Air quality levels are currently good in all parts of the City.

While passengers will welcome the move towards improved standards, some will argue that the current health situation suggests implementation of the new rules be delayed.  New compliant vehicles can cost around £50,000. That  is a big outlay against the background of a declining market.

Many will also argue that hire cars, registered outside York but operating in the City, should be subject to the same rules.

Bad news for small car owners in York

5.2 metre long hybrid behemoths could get discounted parking in York 

The York Council looks set to end the discounts available for the owners of small cars who park in central York. The decision will mainly affect Respark districts although some car park season ticket holders also stand to lose their concession.

In March 2004 the then LibDem controlled City of York Council took the pioneering step of offering Respark permit holders, who drove small low emission vehicles, a substantial discount on their parking permit costs. It was the first scheme of its type in the country.

At the time the discount was aimed at maximising the number of vehicles which could be parked in ResPark areas.  Then, as now, demand for on street spaces exceeds their ability particularly in terraced areas.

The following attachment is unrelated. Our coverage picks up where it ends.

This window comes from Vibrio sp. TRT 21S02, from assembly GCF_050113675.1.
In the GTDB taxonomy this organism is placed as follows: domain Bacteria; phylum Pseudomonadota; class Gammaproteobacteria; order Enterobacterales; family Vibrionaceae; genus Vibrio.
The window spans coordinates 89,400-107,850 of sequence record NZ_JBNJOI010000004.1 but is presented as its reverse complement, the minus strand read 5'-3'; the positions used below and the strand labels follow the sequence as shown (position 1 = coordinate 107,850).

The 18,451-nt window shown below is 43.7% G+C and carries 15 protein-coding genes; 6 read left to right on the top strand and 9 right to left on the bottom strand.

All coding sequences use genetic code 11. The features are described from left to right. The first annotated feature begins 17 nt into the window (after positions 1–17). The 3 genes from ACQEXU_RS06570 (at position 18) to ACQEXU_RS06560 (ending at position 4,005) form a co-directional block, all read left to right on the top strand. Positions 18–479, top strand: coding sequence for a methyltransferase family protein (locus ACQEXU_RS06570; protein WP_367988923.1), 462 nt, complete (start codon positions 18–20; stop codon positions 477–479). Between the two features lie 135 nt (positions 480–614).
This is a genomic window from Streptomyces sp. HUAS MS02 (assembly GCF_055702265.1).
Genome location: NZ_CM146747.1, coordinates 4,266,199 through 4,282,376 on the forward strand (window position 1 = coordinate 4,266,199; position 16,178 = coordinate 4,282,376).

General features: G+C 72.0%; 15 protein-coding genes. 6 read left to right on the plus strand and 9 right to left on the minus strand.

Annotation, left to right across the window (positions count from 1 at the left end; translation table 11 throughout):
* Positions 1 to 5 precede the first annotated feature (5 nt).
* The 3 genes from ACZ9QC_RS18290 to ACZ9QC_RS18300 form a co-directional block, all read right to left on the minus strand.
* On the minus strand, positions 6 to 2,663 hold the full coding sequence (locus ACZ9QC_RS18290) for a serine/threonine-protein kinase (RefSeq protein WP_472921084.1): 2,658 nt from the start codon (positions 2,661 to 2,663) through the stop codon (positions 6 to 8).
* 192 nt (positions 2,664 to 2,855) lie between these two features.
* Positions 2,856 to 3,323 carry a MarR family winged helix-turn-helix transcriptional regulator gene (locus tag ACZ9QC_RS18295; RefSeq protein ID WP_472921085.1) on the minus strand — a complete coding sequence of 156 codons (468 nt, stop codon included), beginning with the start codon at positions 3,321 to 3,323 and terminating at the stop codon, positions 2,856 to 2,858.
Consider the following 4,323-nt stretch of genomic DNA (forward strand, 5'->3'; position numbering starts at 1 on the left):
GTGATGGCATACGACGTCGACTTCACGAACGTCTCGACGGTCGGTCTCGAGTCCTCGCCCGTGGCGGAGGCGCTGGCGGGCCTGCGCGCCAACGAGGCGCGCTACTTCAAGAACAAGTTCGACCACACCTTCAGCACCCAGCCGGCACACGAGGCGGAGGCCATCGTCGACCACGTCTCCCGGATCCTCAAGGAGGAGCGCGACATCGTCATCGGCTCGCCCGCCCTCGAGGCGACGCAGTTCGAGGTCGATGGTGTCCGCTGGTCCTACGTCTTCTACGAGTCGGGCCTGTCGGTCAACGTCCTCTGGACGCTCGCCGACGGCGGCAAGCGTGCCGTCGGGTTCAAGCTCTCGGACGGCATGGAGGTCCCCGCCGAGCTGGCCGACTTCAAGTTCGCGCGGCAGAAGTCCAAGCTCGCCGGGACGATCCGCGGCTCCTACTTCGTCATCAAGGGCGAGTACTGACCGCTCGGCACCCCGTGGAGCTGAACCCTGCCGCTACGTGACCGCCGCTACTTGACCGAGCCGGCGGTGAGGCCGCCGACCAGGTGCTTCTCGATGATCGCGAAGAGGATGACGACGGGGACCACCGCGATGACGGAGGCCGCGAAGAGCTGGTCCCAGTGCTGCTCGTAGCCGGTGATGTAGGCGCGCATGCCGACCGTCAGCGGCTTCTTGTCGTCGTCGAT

|The “short car” initiative meant that maximising the use of vehicles like the 2.7-metre-long Smart car could allow everyone a space. They also had the advantage of being economical, low emission vehicles although it was several years later that central government started to encourage low emission cars by establishing vehicle excise duty bandings which favoured small cars.

The Council used the new bandings to offer discounts for owners who bought season tickets for the Councils off street car parks. Drivers of excise duty bands A and B received a 50% discount.

Small cars will lose their discount entitlement 

Now the Council, is set to reverse its policy on encouraging small cars. Instead they intend to offer discounts on ResPark permits (and parking season tickets) only to the users of ultra low emission vehicles (ULEV). These are cars which emit less than 75g/km or less of CO2 per mile.

815 existing permit holders would be affected by the change.

In effect this means the only vehicles to benefit from a discount will be “all electric” and “plug in hybrid” models.

This is a step in the wrong direction at least as far as ResPark permits are concerned.